Saturday, December 08, 2007

When it doesn't go well

Making and shaping in a medium that you love, does not always go well. Sometimes it's a slog, or painful, or frustrating, or just doesn't seem to add up. You can see this with many kinds of making that involve some form of artistry, because these inherently involve some kind of vision (a desired outcome, level of perfection, or set of qualities to be brought about); a degree of sensitivity to nuance that can easily lead to oversensitivity; often a reliance and/or dependence on other people, whose vision, sensibilities, or capabilities may not align with yours; and sometimes a feeling that the whole enterprise is misguided, pointless, or futile.

While the above is widely acknowledged in what we conventionally think of as the arts (writing, painting, etc.), it is not usually applied in the software world, where there is often an underlying tone of necessary triumphalism (i.e., using this software/approach will bring about success almost by virtue of just using it). But it is just as true with software-based media as with any other.

In music, whether playing with a group or by oneself, there are so many levels where things can run off the rails. So many expectations, hopes, degrees of exertion, stylistic and expressive nuances, that it sometimes feels astounding that any convergence can happen at all. Choice of material (song/style/treatment) can seem too forced, "commercial", "arty", "folky", "emo"; the other musicians (or oneself) can feel too limited in skill, too loud or soft, too arrhythmic, too fast or slow. Someone can solo too long, hogging the spotlight, or conversely hold back too much. Why are they being like that? or conversely why aren't they being like that? Why can't I play that chord without damping the D string? Why am I never able to play that turnaround? Maybe I'm finally fluid enough in this style (after 15 years of practice) on the instrument, but I still can't sing. He plays too much on the high-hat when we need to feel his foot on the kick drum. This is supposed to be funk! She just does not get the groove for this song and never has....

And then there are other times when it all comes together, when the flailing and imperfections fall away, when you move, singly or collectively, in a kind of perfection and beauty and surge of joy, that shimmers and pulses and swings. Sometimes it is just a few moments, but they stand for the whole, and the aftereffects can last for years.

I remember a single night in college, playing bluegrass with three other guys in someone's frat room. The whole session had been pretty good, full of energy and fun, but a couple of minutes into playing Positively Fourth Street, everything seemed to kick up to another level. Every string of the two guitars, banjo, and fiddle vibrated together in some sort of earthly perfection. We had played privately and publicly for a few weeks before that without ever reaching that level, things had sometimes been enjoyable but never transcendent (and, with that particular group, they never would again). Even now, 26 years later, I can still feel the resonance of that night. It keeps me going, along with a few other peak musical moments, through the mundane and sloggy times.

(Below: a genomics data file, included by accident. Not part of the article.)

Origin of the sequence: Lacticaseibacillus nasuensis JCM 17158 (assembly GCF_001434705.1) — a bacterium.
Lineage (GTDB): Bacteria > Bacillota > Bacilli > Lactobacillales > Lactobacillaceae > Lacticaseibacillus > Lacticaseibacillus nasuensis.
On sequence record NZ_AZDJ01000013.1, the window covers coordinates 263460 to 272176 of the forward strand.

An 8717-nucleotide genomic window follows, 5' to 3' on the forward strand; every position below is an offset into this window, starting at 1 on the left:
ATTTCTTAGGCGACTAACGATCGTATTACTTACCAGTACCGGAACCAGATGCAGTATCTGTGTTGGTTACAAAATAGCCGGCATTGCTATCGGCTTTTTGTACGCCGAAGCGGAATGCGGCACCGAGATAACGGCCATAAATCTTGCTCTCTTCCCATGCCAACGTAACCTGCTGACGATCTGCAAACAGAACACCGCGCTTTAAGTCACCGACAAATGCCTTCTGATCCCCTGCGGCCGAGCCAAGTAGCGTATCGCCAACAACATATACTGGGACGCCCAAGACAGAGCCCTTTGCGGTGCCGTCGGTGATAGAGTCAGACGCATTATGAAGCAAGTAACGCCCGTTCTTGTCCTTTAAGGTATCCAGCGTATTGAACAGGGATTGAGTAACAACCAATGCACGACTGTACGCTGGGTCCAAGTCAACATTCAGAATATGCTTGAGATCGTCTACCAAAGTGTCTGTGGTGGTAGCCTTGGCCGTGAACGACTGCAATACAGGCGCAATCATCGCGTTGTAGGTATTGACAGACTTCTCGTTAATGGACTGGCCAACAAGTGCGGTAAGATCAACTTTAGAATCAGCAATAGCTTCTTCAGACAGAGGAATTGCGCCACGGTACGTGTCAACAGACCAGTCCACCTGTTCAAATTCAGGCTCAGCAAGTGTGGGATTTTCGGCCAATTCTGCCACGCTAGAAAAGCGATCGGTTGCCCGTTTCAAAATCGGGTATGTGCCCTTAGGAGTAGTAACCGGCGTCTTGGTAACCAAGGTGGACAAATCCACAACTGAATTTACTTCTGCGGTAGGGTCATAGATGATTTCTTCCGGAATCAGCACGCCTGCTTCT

I started thinking about this while analyzing one of the Ames sessions, where the group discussion veers into abstractions and there is no engagement with the map. The facilitators made some halting attempts to create some engagement but were not able to intervene effectively in the flood of discourse to get any group focus on the map (which was the one instruction for the sessions, that they had to involve engaging the group in making some kind of change to the map). It reminded me of many sessions that I facilitated back in the 1990s, especially for our immediate executive management, where the participants were so involved in their (partially productive, partially dysfunctional) mode of conversation that I could never get them to focus on the map, let alone engage with using it to help themselves get to a higher level of coherence and mutual understanding. These sessions felt crappy, and I did not come out of them feeling like this medium and this approach had tremendous potential. At those times it seemed more like a labor-intensive overlay onto a culture and process that was not amenable to intervention, at least from me.

Thankfully there were many other times where the opposite was the case, where we were able to help groups get to a level of shared they had never had before, as well as to produce models and analyses with a rapidity and effectiveness that no other approach could reach. Those were the transcendent times, and they kept me going through the non-triumphal sessions.

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